At the 2014 LSU College of Art & Design Commencement Ceremony, Carmon Colangelo, MFA 1983, Dean of the Sam Fox School of Design & Visual Arts and the E. Desmond Lee Professor for Collaboration in the Arts, was awarded a Distinguished Alumni Award. He gave the following commencement speech as the keynote speaker for the ceremony.
Wow, this is so cool. What a tremendous honor it is to be here with you today.
Thank you, Kimberly, for that nice introduction and for your kind words.
Thank you, Dean Tsolakis, for this amazing recognition and honor, and thank you, my fellow LSU graduates, for this incredible opportunity to speak to you on this momentous day.
Faculty, parents, families, and friends, it sure is amazing to be back with y’all in Baton Rouge on this very special occasion. And it has been a lot of fun to think about how I got up here today, and also how I got down here to LSU.
My acceptance to the MFA program came as a personal phone call from Kimberly Arp. Maybe a few of you experienced the same. I was totally surprised for two reasons—first, none of the other schools bothered with personal phone calls, and second, I had no idea that Kimberly was a man. In all fairness, he assumed that Carmon was a woman. Once past that awkward moment, I was delighted and excited to come to Baton Rouge, though I knew very little about it. And, of course, Kimberly’s personal touch is a lesson I have never forgotten.
Growing up in Canada, I always thought that if I ever got the chance, I would find a warm climate, preferably near the beach. Looking at the map, I was excited to see Baton Rouge was close to the ocean. But, obviously, I missed that little geography lesson about the bayous; after all swamps were just places for ice skating in the winter where I grew up.
I remember the immigration officer’s reaction when I hit the border in Detroit. He looked at my visa papers and said, “Are you crazy, man? Why do you want to be down there with all those alligators, copperheads, and armadillos?” WHAT!?!
After driving 25 hours straight through the hot, sweaty, and humid Louisiana summer, I finally arrived—yes, looking like that Frank Zappa picture you have seen in the announcement.
Luckily, during the first week of registration, I met my wife to be, then Suzanne Berry. Even now, 31 years since our own graduation from LSU in printmaking, Susan will tell you how she helped me navigate the registration process and showed me how to get to the library. Oh, by the way, that’s “The Library” on Chimes Street where I had my first oyster po’boy!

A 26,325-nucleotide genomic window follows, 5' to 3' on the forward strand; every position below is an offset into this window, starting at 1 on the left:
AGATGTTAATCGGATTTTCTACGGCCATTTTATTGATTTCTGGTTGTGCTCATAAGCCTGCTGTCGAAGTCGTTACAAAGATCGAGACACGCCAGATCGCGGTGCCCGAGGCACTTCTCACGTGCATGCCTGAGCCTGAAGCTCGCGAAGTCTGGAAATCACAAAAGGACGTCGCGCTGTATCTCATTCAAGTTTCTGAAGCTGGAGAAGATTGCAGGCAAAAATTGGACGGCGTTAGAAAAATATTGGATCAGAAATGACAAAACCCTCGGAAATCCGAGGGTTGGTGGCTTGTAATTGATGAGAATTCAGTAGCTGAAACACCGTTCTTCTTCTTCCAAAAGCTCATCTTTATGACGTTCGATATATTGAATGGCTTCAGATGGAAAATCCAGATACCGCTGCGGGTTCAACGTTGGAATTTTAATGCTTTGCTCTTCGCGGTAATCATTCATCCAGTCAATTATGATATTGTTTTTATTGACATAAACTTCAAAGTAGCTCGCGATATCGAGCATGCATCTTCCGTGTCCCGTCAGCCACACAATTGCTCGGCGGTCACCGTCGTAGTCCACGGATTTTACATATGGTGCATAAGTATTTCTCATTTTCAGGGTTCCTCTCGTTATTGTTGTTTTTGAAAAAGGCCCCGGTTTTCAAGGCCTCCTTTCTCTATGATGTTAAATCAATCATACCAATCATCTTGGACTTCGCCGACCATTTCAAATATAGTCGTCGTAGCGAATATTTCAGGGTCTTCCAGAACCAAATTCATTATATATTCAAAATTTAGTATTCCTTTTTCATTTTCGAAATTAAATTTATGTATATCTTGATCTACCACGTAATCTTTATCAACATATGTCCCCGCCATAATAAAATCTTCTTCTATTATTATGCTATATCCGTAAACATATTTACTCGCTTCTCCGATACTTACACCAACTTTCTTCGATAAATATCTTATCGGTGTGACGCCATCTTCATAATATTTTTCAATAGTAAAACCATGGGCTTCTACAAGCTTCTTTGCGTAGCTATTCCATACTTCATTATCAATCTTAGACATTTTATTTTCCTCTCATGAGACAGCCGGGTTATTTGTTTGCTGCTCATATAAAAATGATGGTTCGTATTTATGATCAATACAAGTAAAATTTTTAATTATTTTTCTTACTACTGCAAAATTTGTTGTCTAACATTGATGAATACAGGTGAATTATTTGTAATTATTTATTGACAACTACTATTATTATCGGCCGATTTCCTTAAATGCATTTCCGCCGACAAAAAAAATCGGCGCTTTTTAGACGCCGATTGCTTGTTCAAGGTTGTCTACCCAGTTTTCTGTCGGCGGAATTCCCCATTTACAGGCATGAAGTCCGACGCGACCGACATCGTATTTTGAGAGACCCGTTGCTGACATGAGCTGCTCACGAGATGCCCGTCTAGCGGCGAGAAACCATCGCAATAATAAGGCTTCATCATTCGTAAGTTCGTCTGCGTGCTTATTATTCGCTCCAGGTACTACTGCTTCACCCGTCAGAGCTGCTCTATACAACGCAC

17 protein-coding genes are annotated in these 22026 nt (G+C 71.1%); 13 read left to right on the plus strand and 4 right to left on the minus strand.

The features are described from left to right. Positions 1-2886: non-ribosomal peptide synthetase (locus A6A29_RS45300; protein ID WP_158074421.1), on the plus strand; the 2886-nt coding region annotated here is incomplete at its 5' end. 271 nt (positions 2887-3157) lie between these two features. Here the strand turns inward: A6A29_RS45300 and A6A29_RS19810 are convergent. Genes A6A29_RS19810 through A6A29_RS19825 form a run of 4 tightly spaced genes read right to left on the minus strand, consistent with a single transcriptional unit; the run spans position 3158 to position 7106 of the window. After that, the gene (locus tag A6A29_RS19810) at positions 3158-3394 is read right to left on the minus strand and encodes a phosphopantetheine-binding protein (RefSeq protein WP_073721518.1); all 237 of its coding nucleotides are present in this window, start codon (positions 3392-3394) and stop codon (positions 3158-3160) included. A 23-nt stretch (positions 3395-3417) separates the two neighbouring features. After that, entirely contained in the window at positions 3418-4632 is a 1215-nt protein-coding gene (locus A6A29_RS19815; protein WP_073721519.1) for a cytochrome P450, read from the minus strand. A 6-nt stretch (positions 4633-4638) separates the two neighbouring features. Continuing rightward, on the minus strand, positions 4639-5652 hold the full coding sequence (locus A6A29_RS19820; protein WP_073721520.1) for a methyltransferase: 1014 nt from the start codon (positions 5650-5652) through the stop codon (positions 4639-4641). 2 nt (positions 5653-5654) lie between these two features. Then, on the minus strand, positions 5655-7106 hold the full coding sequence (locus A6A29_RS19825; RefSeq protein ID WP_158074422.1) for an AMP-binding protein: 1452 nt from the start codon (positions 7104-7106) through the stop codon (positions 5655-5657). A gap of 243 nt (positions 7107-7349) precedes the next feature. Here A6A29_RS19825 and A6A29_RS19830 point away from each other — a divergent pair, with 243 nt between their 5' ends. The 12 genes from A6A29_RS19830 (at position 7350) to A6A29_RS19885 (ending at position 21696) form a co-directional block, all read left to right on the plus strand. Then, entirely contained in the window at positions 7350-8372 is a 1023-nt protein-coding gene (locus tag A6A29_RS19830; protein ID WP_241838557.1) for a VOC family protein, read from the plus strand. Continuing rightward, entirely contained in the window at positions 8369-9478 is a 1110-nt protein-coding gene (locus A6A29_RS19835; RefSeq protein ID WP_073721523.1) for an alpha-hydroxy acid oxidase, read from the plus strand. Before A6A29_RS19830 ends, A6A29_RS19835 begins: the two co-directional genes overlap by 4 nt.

A year after graduation, we were lucky enough to come back and teach for a semester during Kimberly’s sabbatical. While he worked in Scotland, I taught his classes, and we lived in his home. It is no exaggeration to say I would not be standing here today without the support of Kimberly Arp, who both recruited me as a graduate student and who, along with Professor James Burke, believed in me enough to allow me to return as a member of faculty at the tender age of 25. I am forever grateful to both of them—and to LSU for these opportunities.
Susan has indeed helped me navigate through this journey. We have had a wonderful collaborative and creative life together—including three talented and beautiful grown-up daughters, Jessica, Ashley and Chelsea. In fact, two are here today—our oldest, Jessica, and our youngest, Chelsea. And it all started right here at LSU.
In full disclosure, Susan and I did not attend our LSU graduation. Maybe as penance for missing my own graduation, I have—over the past three decades—attended more than 50 or so commencement events and led many recognition and graduation ceremonies in my various academic roles. So it will suffice to say I have gained some tremendous insights, heard a lot of inspiring stories, and been given lots of advice.
Looking back, I’ve learned that advice is a strange thing. It comes in two forms—right and not exactly right. And, sometimes, it’s the contrary advice that sticks with you the most. In fact, one of those pieces of advice came to me right here, from Professor Robert Warrens. He was one of my most influential teachers and is a prolific painter who pushed me to be a “real artist.” I was leaving Baton Rouge to start my first tenure-track teaching position as an assistant professor at West Virginia University. Professor Warrens was excited for me, and he proceeded to provide me with some thoughtful professorial advice about teaching and protecting my career as an artist. He advised me to lay low in all faculty meetings, warning me that speaking up would immediately lead to the unwanted result of many committee assignments.
As a result, the artistic life would surely be sucked out of me forever!
Without getting into the details of my experiences, you may be able to guess—from my current title as dean—I did exactly the opposite. I didn’t choose the opposite path because the advice I received was wrong; I just realized that it was not exactly right for me. Instead, I found myself speaking up at faculty meetings. I volunteered and was ready and willing to do what was needed to build the print program, then the grad program, next the department, followed by a school, and finally a college. Professor Warrens was right about a few things. Each time I spoke up I got more responsibility and work. And along with that responsibility and work came greater rewards and more opportunities (maybe even a little bit more stress)—I was definitely stretched way beyond my comfort zone. Each new challenge came with the risk of failure and often involved lots of fear and lots of mistakes along the way.